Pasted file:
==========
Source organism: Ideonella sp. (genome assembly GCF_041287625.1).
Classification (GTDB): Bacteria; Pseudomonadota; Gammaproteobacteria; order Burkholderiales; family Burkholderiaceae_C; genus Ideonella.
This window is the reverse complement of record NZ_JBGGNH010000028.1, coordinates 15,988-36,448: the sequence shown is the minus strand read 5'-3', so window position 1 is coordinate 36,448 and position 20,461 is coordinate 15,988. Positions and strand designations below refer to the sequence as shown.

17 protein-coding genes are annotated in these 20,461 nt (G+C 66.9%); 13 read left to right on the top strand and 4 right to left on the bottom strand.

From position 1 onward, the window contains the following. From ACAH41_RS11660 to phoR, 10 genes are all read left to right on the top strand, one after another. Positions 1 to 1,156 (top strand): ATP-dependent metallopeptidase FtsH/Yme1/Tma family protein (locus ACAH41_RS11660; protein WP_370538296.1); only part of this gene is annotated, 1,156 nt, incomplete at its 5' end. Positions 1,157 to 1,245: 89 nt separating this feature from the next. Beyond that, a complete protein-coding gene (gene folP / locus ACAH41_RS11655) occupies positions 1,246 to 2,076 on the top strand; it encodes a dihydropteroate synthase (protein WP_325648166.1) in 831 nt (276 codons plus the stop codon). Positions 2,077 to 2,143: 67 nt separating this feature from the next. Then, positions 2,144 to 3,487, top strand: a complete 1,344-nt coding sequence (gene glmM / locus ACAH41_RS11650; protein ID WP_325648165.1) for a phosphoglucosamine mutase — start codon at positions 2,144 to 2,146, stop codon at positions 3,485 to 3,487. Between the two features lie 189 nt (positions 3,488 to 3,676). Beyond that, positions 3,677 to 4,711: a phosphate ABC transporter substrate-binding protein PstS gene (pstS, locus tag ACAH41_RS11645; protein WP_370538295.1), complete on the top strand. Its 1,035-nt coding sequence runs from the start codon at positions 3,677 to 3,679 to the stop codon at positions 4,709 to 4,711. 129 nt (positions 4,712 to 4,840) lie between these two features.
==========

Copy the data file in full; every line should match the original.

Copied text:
Source organism: Ideonella sp. (genome assembly GCF_041287625.1).
Classification (GTDB): Bacteria; Pseudomonadota; Gammaproteobacteria; order Burkholderiales; family Burkholderiaceae_C; genus Ideonella.
This window is the reverse complement of record NZ_JBGGNH010000028.1, coordinates 15,988-36,448: the sequence shown is the minus strand read 5'-3', so window position 1 is coordinate 36,448 and position 20,461 is coordinate 15,988. Positions and strand designations below refer to the sequence as shown.

17 protein-coding genes are annotated in these 20,461 nt (G+C 66.9%); 13 read left to right on the top strand and 4 right to left on the bottom strand.

From position 1 onward, the window contains the following. From ACAH41_RS11660 to phoR, 10 genes are all read left to right on the top strand, one after another. Positions 1 to 1,156 (top strand): ATP-dependent metallopeptidase FtsH/Yme1/Tma family protein (locus ACAH41_RS11660; protein WP_370538296.1); only part of this gene is annotated, 1,156 nt, incomplete at its 5' end. Positions 1,157 to 1,245: 89 nt separating this feature from the next. Beyond that, a complete protein-coding gene (gene folP / locus ACAH41_RS11655) occupies positions 1,246 to 2,076 on the top strand; it encodes a dihydropteroate synthase (protein WP_325648166.1) in 831 nt (276 codons plus the stop codon). Positions 2,077 to 2,143: 67 nt separating this feature from the next. Then, positions 2,144 to 3,487, top strand: a complete 1,344-nt coding sequence (gene glmM / locus ACAH41_RS11650; protein ID WP_325648165.1) for a phosphoglucosamine mutase — start codon at positions 2,144 to 2,146, stop codon at positions 3,485 to 3,487. Between the two features lie 189 nt (positions 3,488 to 3,676). Beyond that, positions 3,677 to 4,711: a phosphate ABC transporter substrate-binding protein PstS gene (pstS, locus tag ACAH41_RS11645; protein WP_370538295.1), complete on the top strand. Its 1,035-nt coding sequence runs from the start codon at positions 3,677 to 3,679 to the stop codon at positions 4,709 to 4,711. 129 nt (positions 4,712 to 4,840) lie between these two features.